What is going on on YouTube? The IPKat is happy to host the guest post below by Thomas Key, a JD student at Chicago-Kent Law School, on recent changes implemented by YouTube on its platform in relation to copyright claims.

Here’s what Thomas writes:
YouTube shifts the burden: requires manual copyright claimants to timestamp the allegedly infringing material; simplifies the rectification process 
Readers may recall my recent post regarding one YouTuber’s difficulties with remedying automatic copyright claims against his videos uploaded to the site. User complaints were not contained to the automatic copyright claim system, however, as YouTube announced revisions to its manual copyright claim system last week. 
Until recently, YouTube users faced the possibility of defending against or rectifying copyright claims with the burden of independently identifying and removing the infringing material. Following criticism from popular users regarding manual copyright claims in which claimants had not needed to specify the allegedly infringing portion of the subsequent work nor the allegedly infringed portion of the original work, YouTube began to revise their copyright system. 
YouTube CEO, Susan Wojcicki told creators that the company was considering improvements to the system of manual copyright claims on the site in April 2019; on July 9, product manager, Julian Bill unveiled a timestamp requirement for claimants and a method for possible infringers to expeditiously resolve these claims. 
Prior to last week’s revisions, a copyright owner could merely indicate the allegedly infringing video and the source video which it allegedly infringed in filing a manual copyright claim. Now, the owner as a claimant must specify the portion claimed with a timestamp; alleged infringers will receive “a visualization of where the manually-claimed content appears,” allowing these users to properly defend against spurious claims. If the claim is valid, however, this requirement is also beneficial to the resolution process which was also modified last week.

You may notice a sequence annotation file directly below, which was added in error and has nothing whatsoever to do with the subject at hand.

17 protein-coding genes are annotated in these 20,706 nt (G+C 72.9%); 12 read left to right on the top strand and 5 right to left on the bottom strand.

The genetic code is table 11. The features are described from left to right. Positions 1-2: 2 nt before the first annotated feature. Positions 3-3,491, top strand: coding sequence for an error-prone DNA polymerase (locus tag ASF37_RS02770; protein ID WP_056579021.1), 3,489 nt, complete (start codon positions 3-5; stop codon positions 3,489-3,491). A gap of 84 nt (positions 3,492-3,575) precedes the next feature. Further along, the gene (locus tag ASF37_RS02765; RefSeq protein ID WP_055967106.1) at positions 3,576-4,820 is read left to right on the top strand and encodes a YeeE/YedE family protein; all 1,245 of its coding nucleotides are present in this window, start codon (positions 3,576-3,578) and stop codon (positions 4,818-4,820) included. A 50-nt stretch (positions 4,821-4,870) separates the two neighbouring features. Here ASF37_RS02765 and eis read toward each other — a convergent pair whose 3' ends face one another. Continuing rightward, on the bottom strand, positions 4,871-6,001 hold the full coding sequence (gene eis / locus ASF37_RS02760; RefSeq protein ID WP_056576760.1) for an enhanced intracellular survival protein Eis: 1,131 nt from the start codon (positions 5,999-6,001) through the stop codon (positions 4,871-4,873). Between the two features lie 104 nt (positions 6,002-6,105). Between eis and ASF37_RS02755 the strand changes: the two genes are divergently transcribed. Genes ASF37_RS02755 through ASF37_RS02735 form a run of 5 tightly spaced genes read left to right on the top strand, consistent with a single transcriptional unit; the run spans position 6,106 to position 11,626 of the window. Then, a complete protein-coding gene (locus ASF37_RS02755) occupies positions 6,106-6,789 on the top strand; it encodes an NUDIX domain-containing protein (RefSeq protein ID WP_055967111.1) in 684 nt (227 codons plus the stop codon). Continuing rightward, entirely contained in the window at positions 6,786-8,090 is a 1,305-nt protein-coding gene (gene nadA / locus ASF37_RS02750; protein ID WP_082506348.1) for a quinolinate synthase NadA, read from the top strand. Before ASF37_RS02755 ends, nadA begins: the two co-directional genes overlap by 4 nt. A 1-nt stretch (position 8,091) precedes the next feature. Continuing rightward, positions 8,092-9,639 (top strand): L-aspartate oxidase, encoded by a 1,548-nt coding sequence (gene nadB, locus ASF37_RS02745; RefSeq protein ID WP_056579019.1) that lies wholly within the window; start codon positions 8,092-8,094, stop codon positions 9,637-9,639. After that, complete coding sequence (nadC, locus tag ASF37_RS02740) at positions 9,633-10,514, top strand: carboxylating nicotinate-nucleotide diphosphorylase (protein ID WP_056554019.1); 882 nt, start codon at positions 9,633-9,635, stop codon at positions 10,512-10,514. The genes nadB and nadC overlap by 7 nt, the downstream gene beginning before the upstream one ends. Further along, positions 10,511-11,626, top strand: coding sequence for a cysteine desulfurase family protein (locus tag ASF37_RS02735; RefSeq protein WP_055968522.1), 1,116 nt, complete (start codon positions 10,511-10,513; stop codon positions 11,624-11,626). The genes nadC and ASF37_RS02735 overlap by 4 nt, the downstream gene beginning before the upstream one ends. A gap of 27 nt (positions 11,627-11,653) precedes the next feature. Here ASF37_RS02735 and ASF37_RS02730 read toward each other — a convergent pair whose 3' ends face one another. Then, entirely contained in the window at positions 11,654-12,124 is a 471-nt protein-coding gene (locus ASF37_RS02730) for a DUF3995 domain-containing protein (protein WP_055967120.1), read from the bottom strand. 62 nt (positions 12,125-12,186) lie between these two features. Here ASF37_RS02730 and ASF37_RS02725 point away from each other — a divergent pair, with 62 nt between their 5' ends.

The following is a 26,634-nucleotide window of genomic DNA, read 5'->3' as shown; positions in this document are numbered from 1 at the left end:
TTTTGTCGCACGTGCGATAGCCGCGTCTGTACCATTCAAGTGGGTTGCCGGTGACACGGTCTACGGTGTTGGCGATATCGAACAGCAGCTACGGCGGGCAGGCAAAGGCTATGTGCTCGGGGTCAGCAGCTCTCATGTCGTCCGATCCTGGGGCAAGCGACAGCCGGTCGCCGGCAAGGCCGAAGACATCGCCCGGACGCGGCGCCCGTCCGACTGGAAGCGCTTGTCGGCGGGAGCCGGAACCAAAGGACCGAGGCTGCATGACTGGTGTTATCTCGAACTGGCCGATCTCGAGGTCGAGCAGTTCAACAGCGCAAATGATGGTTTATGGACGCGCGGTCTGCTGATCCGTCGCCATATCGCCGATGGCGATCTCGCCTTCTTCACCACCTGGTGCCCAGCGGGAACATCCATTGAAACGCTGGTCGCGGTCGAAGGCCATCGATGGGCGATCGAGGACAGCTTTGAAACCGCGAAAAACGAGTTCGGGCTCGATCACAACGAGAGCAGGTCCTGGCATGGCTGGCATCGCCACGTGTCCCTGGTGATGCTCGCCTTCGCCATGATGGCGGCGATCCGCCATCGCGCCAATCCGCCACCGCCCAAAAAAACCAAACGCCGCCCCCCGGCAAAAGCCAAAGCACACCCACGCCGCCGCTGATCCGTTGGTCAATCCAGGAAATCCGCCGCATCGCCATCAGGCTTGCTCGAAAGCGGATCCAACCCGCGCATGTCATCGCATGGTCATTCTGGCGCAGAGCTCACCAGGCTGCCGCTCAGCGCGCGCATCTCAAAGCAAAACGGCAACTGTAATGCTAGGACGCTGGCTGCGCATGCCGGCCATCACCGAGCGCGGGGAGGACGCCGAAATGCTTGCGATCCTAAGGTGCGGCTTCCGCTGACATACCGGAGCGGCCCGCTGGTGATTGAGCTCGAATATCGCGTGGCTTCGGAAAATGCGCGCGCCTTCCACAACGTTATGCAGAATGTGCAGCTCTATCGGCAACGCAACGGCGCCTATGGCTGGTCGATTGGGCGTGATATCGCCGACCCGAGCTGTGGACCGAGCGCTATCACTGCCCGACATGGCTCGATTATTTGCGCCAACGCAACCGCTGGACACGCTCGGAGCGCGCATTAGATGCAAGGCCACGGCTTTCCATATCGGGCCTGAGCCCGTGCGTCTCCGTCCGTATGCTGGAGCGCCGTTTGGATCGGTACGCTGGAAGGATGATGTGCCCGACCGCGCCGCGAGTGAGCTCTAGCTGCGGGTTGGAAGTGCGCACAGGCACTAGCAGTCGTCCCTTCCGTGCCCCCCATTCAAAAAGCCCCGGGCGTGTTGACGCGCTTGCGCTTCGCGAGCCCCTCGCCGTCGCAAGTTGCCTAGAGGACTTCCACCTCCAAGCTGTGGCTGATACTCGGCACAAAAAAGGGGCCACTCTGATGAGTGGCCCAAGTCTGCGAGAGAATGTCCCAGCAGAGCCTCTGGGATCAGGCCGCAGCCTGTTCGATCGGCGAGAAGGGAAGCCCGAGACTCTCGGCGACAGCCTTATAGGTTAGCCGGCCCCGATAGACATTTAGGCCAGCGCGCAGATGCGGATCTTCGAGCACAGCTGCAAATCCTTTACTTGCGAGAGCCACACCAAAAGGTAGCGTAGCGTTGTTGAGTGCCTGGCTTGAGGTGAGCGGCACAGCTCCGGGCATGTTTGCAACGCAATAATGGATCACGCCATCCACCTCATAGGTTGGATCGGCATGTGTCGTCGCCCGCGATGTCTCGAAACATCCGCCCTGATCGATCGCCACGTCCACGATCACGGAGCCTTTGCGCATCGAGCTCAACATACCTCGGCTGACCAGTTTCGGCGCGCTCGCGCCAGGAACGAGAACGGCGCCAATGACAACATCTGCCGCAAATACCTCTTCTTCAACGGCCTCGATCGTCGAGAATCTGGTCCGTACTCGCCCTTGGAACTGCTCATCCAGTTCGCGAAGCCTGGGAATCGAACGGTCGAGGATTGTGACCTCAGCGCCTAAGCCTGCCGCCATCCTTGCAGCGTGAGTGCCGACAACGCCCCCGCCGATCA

Kat in a tube
YouTube users used to be at the behest of the copyright owner alleging infringement in rectifying an infringing video: the owner could claim the revenue (allowing the infringing content to remain) or the owner could require the removal of the infringing portion of the work (subsisting of deleting the video from the site, editing it offline, and reuploading the video). This process was costly for infringing producers, either in loss of revenue or in loss of labor-time and virality through the delete-edit-reupload process. 
Kat in the Tube
Instead, YouTube has offered users a way to keep their content on the site while removing any portion allegedly infringing a copyrighted work. Assuming the infringed work is a song or audio recording, the user may mute the sound on that portion of the video or replace it with non-infringing music. YouTube provides users with an audio library with free-to-use songs, ensuring all users have access to audio to replace infringing music. Even if the infringed work is a video, however, users may trim out that portion of the video, resulting in a non-infringing work. On their ‘support’ page regarding manual copyright claims, YouTube promises to provide a one-click option to trim videos in the near future. 
These revisions allow for expeditious resolution of valid manual copyright claims while providing a disincentive toward spurious copyright claims. While the interests of copyright owners remain protected, infringing users now have a reasonable means of rectifying their transgressions. With more than 800 million videos claimed for copyright infringement, resulting in more than $ 2 billion in claimed revenue, and the substantial loss of labor hours caused by frequent or repeated claims against one’s videos, the improved administration of copyright infringement claims on YouTube is in the best interests of both infringing users and copyright holders.

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